self.recorder.delegate = self;
      self.recorder.meteringEnabled = YES;

      [[AVAudioSession sharedInstance] setCategory:AVAudioSessionCategoryPlayAndRecord error:nil];
      [[AVAudioSession sharedInstance] setActive:YES error:&error];

      [self.recorder record];

      return self.recorder;

Hooray! All of that just to record the audio. Now the stopping has a bunch more and I’ll do a part two because it uses another singleton handler for saving into Core Data! :)

Some silly animation fun

I’ve been having a blast making this iOS app. I’ve been playing around with a ton of animations and I wanted to share one in particular that didn’t make the final version of the app but was a fun bit of code anyways.

Here is what it looks like (really hope this works):


So there are a few things going on here.

First there is a long press on the green circle to record. And upon the release, the recording session ends and displays a few buttons to click on. There are some cool pop noises that unfortunately can’t be heard in a gif. Y U NO SOUND GIF!?

So the code is the following:

[UIView animateWithDuration:1 delay:0 usingSpringWithDamping:.15 initialSpringVelocity:.08 options:UIViewAnimationOptionCurveLinear animations:^{
      button.transform = CGAffineTransformIdentity;
} completion:^(BOOL finished) {
      self.containerView.alpha = 0;
      self.containerView.hidden = NO;
      button.backgroundColor = [UIColor customGreenColor];
      self.recordAgainButton.hidden = NO;
      self.recordAgainButton.alpha = 0;
      [self zeroState:ButtonStateZero];
      self.recordCornerButton.hidden = YES;
      self.playCornerButton.hidden = YES;
      [UIView animateWithDuration:0 delay:0 options:UIViewAnimationOptionTransitionCrossDissolve animations:^{
            self.containerView.alpha = 1;
            [self.containerView animateLayoutButtons];
            self.recordAgainButton.alpha = 1;
      } completion:^(BOOL finished) {
            [self showBottomButtons];


So this is basically just the end of the animation you have just witnessed. It’s animation blocks inside of animation blocks. The thing I want to highlight is [self.containerView animateLayoutButtons];

Here is the public method I am calling within the UIView subclass of containerView:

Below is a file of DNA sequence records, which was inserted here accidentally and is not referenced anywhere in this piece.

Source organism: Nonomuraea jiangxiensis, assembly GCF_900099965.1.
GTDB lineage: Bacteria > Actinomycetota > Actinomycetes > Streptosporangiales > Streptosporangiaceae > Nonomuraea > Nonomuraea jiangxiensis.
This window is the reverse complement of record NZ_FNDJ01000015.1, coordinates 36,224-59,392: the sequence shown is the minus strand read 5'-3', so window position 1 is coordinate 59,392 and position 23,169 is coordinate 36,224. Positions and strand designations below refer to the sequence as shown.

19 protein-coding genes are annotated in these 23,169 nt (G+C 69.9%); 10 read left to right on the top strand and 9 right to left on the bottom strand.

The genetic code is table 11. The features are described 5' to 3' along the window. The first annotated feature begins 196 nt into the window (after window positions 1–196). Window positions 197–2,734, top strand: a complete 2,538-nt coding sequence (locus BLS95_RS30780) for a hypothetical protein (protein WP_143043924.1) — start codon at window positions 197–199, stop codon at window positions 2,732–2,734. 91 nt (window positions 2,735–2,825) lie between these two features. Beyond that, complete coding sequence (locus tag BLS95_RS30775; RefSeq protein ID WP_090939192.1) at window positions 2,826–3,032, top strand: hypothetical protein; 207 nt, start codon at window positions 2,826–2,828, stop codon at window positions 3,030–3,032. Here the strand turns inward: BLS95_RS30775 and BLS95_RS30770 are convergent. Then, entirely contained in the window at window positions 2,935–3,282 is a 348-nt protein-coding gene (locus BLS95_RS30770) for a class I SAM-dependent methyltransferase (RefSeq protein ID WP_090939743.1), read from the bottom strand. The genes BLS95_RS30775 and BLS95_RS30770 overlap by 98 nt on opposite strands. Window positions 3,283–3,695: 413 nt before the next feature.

- (void)animateLayoutButtons {
    [UIView animateWithDuration:.1 delay:0 options:UIViewAnimationOptionCurveEaseIn animations:^{
        self.focusButton.transform = CGAffineTransformScale(CGAffineTransformIdentity, 1.1, 1.1);
        self.presenceButton.transform = CGAffineTransformScale(CGAffineTransformIdentity, 1.1, 1.1);
    } completion:^(BOOL finished) {
        [UIView animateWithDuration:.1 delay:0 options:UIViewAnimationOptionCurveEaseIn animations:^{
            self.focusButton.transform = CGAffineTransformIdentity;
            self.presenceButton.transform = CGAffineTransformIdentity;
            self.courageButton.transform = CGAffineTransformScale(CGAffineTransformIdentity, 1.1, 1.1);
            self.funButton.transform = CGAffineTransformScale(CGAffineTransformIdentity, 1.1, 1.1);
        } completion:^(BOOL finished) {
            [UIView animateWithDuration:.1 delay:0 options:UIViewAnimationOptionCurveEaseIn animations:^{
                self.funButton.transform = CGAffineTransformIdentity;
                self.courageButton.transform = CGAffineTransformIdentity;
                self.ambitionButton.transform = CGAffineTransformScale(CGAffineTransformIdentity, 1.1, 1.1);
                self.imaginationButton.transform = CGAffineTransformScale(CGAffineTransformIdentity, 1.1, 1.1);
            } completion:^(BOOL finished) {
                [UIView animateWithDuration:.1 delay:0 options:UIViewAnimationOptionCurveEaseIn animations:^{
                    self.ambitionButton.transform = CGAffineTransformIdentity;
                    self.imaginationButton.transform = CGAffineTransformIdentity;
                } completion:nil];

These simple lines of code give it the fun popping effect as the 6 buttons get put into place. All I’m doing is changing the scale of each button to 1.1 and setting it back to its identity while another button is being scaled to 1.1.

I wish it were a part of my app, but I realized that it had no place in my app for now. Tune in for AVAudioRecorder and AVAudioPlayer next!

New App is Coming Soon!